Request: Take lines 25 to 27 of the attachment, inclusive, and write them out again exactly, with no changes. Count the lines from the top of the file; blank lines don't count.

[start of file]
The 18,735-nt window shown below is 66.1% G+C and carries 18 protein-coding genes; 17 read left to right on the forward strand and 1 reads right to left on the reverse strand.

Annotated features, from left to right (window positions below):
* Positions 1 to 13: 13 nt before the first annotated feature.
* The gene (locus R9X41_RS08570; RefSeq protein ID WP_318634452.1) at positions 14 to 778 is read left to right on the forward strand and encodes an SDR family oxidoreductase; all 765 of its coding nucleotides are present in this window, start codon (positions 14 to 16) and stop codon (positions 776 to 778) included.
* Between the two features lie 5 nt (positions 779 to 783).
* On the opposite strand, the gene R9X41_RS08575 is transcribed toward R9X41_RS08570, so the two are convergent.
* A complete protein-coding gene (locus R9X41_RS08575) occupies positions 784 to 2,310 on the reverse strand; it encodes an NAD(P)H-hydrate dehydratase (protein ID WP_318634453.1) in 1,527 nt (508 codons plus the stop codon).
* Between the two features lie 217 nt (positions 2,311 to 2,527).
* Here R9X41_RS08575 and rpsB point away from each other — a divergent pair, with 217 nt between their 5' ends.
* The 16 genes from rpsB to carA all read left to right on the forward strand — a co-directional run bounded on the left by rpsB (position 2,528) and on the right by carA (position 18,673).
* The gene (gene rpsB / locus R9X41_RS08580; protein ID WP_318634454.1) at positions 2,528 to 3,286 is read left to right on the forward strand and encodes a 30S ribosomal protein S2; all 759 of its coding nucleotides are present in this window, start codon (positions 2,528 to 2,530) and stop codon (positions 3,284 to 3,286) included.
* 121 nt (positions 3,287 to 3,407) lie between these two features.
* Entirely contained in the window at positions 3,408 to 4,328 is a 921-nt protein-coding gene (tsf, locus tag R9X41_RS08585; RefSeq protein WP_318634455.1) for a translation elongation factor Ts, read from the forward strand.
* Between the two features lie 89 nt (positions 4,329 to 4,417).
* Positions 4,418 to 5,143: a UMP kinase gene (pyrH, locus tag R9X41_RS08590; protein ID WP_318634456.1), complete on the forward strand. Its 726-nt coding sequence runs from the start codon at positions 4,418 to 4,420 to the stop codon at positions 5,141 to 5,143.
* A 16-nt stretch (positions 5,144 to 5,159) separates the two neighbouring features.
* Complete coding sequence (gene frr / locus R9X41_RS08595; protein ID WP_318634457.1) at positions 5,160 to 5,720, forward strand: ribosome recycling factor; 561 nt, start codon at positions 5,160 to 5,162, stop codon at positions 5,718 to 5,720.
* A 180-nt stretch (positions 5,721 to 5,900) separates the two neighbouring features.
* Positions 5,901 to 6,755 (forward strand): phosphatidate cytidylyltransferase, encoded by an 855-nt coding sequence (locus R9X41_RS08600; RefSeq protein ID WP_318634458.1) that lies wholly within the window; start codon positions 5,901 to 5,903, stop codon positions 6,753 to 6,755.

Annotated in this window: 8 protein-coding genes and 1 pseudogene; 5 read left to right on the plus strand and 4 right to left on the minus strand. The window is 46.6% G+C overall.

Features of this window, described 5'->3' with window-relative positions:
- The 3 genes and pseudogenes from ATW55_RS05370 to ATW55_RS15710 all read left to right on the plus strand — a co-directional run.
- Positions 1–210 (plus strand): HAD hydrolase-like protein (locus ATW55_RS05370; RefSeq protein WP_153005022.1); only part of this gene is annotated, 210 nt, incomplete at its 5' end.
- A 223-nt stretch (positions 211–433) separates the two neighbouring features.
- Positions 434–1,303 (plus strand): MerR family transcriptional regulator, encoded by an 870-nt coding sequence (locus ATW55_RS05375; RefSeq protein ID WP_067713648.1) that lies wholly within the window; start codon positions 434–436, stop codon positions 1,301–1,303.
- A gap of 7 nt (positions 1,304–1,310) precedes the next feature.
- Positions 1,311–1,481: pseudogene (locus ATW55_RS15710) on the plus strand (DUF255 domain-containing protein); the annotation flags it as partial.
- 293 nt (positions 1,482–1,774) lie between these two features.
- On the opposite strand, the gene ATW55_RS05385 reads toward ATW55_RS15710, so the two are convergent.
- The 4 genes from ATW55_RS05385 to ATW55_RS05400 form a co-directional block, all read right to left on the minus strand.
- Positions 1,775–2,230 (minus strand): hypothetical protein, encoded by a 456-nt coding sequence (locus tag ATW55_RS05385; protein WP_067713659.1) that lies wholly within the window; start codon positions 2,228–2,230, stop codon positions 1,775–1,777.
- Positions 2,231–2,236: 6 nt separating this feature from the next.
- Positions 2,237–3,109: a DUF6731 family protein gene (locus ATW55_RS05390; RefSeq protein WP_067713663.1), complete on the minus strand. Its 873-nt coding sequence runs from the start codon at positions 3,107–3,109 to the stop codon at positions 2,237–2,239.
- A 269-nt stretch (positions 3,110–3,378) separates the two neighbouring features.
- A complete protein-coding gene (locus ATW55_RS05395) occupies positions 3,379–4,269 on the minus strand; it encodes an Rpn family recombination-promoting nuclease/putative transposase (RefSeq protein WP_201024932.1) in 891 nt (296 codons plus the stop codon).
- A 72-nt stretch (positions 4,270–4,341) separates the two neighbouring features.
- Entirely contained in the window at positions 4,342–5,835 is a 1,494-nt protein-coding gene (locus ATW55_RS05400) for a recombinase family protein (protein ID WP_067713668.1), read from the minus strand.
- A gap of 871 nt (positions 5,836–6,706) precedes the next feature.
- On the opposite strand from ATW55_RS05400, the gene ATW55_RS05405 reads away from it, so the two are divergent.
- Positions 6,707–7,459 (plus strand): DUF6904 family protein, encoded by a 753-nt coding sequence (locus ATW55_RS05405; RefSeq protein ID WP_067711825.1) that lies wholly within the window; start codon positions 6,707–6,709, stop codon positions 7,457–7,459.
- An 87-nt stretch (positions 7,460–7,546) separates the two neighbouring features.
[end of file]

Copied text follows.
- Positions 434–1,303 (plus strand): MerR family transcriptional regulator, encoded by an 870-nt coding sequence (locus ATW55_RS05375; RefSeq protein ID WP_067713648.1) that lies wholly within the window; start codon positions 434–436, stop codon positions 1,301–1,303.
- A gap of 7 nt (positions 1,304–1,310) precedes the next feature.
- Positions 1,311–1,481: pseudogene (locus ATW55_RS15710) on the plus strand (DUF255 domain-containing protein); the annotation flags it as partial.